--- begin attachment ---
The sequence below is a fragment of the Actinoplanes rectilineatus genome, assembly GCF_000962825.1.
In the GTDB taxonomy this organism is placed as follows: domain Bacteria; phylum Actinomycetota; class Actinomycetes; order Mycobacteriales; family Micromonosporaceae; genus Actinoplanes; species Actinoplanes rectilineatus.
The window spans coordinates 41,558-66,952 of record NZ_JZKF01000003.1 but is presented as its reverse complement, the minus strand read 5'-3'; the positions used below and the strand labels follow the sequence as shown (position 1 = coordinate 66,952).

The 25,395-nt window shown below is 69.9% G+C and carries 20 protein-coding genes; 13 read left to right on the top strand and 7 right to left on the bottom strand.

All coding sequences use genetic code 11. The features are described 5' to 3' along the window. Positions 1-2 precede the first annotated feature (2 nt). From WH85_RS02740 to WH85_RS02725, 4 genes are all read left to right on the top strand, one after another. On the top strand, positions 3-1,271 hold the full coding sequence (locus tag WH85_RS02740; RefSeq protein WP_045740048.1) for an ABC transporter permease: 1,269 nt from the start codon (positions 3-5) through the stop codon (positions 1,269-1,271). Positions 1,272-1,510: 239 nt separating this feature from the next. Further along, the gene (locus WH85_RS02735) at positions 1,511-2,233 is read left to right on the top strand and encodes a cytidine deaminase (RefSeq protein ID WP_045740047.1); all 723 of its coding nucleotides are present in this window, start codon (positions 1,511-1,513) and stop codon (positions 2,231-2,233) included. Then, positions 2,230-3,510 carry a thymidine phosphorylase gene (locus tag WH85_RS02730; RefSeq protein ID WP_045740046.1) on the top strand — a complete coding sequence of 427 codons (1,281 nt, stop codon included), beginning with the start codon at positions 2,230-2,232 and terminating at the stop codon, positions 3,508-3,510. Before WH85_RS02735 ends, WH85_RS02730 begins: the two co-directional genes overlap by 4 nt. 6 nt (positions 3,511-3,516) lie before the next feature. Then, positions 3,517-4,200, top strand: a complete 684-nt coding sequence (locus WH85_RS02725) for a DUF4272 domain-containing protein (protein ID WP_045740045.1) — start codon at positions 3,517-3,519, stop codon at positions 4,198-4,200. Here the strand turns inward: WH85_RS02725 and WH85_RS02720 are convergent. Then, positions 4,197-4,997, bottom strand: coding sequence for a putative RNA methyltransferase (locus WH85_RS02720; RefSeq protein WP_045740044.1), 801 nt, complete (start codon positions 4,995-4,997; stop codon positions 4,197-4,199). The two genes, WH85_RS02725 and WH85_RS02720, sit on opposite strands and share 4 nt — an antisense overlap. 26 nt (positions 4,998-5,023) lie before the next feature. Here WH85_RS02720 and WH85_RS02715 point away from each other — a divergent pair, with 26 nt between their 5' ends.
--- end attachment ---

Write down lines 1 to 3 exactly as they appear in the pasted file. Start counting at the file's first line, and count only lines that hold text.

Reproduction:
The sequence below is a fragment of the Actinoplanes rectilineatus genome, assembly GCF_000962825.1.
In the GTDB taxonomy this organism is placed as follows: domain Bacteria; phylum Actinomycetota; class Actinomycetes; order Mycobacteriales; family Micromonosporaceae; genus Actinoplanes; species Actinoplanes rectilineatus.
The window spans coordinates 41,558-66,952 of record NZ_JZKF01000003.1 but is presented as its reverse complement, the minus strand read 5'-3'; the positions used below and the strand labels follow the sequence as shown (position 1 = coordinate 66,952).